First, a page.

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Class action against Volvo over hybrid car mileage reinstated

Class action against Volvo over hybrid car mileage reinstated

Citing an earlier U.S. Supreme Court ruling — and stating it was relying on information known to “any first-year law student” — a federal appeals court has reinstated a putative class action lawsuit against Volvo Cars of North America Inc. that claims advertising for its hybrid car is misleading.

Xavier and Khadija Laurens “overcame the sticker shock” and bought a plug-in hybrid car, model XC90 T8, manufactured by Rockleigh, New Jersey-based Volvo Cars of North America, a unit of Gothenburg, Sweden-based Volvo Car Corp., paying $83,475, or $20,000 more than its “gas-only sibling,” according to Tuesday’s ruling by the 7th U.S. Circuit Court of Appeals in Chicago in Xavier Laurens and Khadija Laurens v. Volvo Cars of North America L.L.C. and Volvo Car USA L.L.C.

“The Laurenses quickly realized that the car they bought fell short of the car the ads had promised,” said the ruling. Volvo’s advertisements had claimed the T8’s battery range was 25 miles, but instead it “averaged a puny eight or ten miles of battery-only driving, far below the promised distance,” said the ruling.

Xavier Laurens filed a putative class action lawsuit in U.S. District Court in Chicago, charging Volvo’s misleading advertising caused him to pay the extra money for the car’s hybrid version. “A wrinkle arose,” however, when it turned out only Khadija Laurens was listed on the car’s purchase agreement.

In June 2016, the couple received a letter offering Ms. Laurens a full refund. The next day, Volvo moved to dismiss the suit, arguing Mr. Laurens lacked standing, and that Ms. Laurens was not at the moment a party to the litigation.

When Ms. Laurens was added to the complaint, Volvo responded with a motion to dismiss, stating she did not have standing to sue because the company had offered her complete relief before she filed suit. The District Court agreed with Volvo and dismissed the case.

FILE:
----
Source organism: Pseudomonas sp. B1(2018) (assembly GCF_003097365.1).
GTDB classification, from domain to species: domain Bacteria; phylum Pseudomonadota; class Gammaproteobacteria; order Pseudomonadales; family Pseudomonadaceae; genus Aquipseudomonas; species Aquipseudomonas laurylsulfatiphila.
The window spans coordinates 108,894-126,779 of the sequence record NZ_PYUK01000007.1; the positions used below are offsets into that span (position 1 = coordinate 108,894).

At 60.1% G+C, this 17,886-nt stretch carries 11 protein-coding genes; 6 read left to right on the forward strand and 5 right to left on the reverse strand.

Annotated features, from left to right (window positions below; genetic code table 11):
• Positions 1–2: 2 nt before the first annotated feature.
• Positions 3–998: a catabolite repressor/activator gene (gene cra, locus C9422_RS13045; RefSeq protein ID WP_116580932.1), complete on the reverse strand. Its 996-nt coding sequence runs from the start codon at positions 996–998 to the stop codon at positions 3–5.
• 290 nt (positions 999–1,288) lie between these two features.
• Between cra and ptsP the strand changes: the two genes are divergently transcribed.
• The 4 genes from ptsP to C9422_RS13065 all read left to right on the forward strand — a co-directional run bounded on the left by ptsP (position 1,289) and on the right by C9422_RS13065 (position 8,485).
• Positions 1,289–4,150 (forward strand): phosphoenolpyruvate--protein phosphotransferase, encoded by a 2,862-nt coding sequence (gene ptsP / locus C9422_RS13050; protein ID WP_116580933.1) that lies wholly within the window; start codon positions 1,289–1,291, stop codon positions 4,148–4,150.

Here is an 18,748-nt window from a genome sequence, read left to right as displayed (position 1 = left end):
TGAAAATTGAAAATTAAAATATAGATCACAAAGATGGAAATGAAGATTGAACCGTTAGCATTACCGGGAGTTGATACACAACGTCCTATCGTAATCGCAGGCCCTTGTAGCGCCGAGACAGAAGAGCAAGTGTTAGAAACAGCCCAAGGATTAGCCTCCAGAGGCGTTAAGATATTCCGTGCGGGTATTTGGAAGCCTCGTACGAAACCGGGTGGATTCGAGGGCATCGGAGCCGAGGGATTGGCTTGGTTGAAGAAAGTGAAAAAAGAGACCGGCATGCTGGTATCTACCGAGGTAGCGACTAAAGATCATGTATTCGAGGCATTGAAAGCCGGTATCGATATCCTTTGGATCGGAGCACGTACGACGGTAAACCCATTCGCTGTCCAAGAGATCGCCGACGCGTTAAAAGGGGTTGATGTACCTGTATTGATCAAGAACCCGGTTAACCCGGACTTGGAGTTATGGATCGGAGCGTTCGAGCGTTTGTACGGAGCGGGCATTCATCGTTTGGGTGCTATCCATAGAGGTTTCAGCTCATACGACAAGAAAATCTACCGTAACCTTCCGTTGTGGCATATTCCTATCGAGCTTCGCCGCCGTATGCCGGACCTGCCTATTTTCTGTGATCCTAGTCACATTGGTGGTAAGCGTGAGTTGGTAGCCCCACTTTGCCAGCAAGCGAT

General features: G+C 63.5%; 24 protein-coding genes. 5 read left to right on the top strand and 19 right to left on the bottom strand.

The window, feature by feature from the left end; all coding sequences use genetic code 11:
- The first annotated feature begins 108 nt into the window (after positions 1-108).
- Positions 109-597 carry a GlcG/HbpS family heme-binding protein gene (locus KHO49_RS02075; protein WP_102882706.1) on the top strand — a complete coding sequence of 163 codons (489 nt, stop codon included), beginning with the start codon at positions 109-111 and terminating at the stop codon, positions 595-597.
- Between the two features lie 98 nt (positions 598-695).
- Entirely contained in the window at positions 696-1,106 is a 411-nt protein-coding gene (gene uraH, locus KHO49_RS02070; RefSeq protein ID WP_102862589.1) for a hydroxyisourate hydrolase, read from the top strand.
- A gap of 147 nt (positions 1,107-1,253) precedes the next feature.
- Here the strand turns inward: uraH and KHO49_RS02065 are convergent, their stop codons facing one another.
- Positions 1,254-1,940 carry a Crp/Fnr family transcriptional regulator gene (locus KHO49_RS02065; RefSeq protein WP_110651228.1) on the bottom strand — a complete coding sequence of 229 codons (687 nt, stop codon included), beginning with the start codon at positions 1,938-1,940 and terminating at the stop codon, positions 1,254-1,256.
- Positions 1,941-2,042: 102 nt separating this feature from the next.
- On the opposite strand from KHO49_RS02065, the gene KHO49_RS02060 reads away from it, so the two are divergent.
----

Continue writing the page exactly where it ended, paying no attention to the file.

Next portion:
A unanimous three-judge panel of the 7th Circuit reinstated the case, with a majority and concurring opinion.

“The idea of a theme and variations is a common one in music,” said the ruling. “It should be in law, too. Here we return to the familiar theme of a defense effort to pretermit a proposed class action by picking off the named plaintiff’s claim.”

The ruling states the U.S. Supreme Court’s ruling in Campbell-Ewald Co. v. Jose Gomez is “instructive.” In that 2016 case involving the Telephone Consumer Protection Act, the high court held “an unaccepted settlement offer has no force.” 

Campbell-Ewald’s core lesson is that unaccepted contract offers are nullities; settlement proposals are contract offers; and therefore, unaccepted settlement proposals are nullities. Nothing about that logic turns on whether a suit has been filed,” said the ruling.

“Any first-year law student knows that contract formation requires offer, acceptance and consideration,” the ruling said. “Whether we characterize the deal Volvo was proposing as a swap of a car for money … or a swap of a claim for money ... until there is an acceptance there is no contract,” said the panel, in reinstating the litigation and remanding the case for further proceedings. 



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